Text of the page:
The Senate is headed for a rare Saturday vote to advance its major
healthcare reform bill without a guarantee of success, Majority Leader
Harry ReidHarry ReidSanders and Schumer are right: Ellison for DNC chair The Hill's 12:30 Report Hopes rise for law to expand access to experimental drugs MORE (D-Nev.) indicated Thursday.
At a rally with supporters of the healthcare reform bill, Reid would not say he had secured commitments from all 60 members of the Democratic Conference to vote for the legislation — an absolute necessity given unanimous opposition from the 40 Senate Republicans.
Despite this uncertainty, Reid and other senior Democrats at the rally predicted they would prevail and enact a sweeping reform of the healthcare system, achieving a goal that has eluded presidents from Harry Truman to Bill ClintonBill ClintonFinally, an immigration reform bill that tackles family migration 5 ways politics could steal the show at Oscars Clinton: Dems will be 'strong, unified' with Perez MORE.
"I'm very confident that not only will the Democratic caucus unite around this bill but the American people will unite behind it, also," said Health, Education, Labor and Pensions Committee Chairman Tom HarkinTom HarkinGrassley challenger no stranger to defying odds Clinton ally stands between Sanders and chairmanship dream Do candidates care about our health or just how much it costs? MORE (D-Iowa.). "We had the New Deal, we had the Fair Deal and this is a good deal for the American people."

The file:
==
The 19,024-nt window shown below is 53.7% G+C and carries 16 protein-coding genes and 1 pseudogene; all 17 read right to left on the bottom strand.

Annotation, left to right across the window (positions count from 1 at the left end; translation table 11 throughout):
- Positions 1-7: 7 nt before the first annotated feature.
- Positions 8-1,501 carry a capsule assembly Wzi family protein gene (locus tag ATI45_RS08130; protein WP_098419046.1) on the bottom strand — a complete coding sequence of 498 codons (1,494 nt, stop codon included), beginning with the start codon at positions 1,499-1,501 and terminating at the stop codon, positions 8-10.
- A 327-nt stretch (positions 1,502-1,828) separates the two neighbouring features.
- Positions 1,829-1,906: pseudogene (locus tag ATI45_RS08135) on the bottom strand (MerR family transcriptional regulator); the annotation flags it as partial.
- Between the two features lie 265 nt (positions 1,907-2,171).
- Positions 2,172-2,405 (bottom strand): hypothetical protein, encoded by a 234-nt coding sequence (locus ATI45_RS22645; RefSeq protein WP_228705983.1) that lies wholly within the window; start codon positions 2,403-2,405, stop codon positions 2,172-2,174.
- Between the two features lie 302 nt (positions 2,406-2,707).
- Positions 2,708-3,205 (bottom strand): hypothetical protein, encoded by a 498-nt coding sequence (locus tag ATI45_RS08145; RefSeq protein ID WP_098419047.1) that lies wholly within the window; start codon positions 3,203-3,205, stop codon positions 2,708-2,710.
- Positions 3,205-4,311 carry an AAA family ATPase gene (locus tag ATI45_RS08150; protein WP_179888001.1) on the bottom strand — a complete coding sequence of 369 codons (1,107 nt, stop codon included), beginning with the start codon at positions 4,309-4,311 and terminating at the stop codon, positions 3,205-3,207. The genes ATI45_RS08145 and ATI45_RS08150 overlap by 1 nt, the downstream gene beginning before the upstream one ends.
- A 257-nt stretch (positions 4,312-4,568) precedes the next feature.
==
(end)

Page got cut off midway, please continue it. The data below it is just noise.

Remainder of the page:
Reid also put to rest any notion that the Senate would try to move the bill forward employing budget reconciliation rules that would allow it to pass with just 51 votes, a strategy Democrats had held in their back pockets and that liberal activists and lawmakers had demanded earlier this year. "I'm not using reconciliation," Reid said.
The healthcare reform bill Reid introduced Wednesday would spend $848 billion over 10 years to extend insurance coverage to 31 million more people, which would amount to a 94 percent coverage rate for all legal U.S. residents below retirement age. Including those over 65 and enrolled in Medicare, 98 percent of legal U.S. residents would have insurance coverage, Reid said.
Through a combination of more than $400 billion in Medicare spending cuts and more than $370 billion in new taxes, the bill also would reduce the federal budget deficit by $127 billion over 10 years, according to the Congressional Budget Office.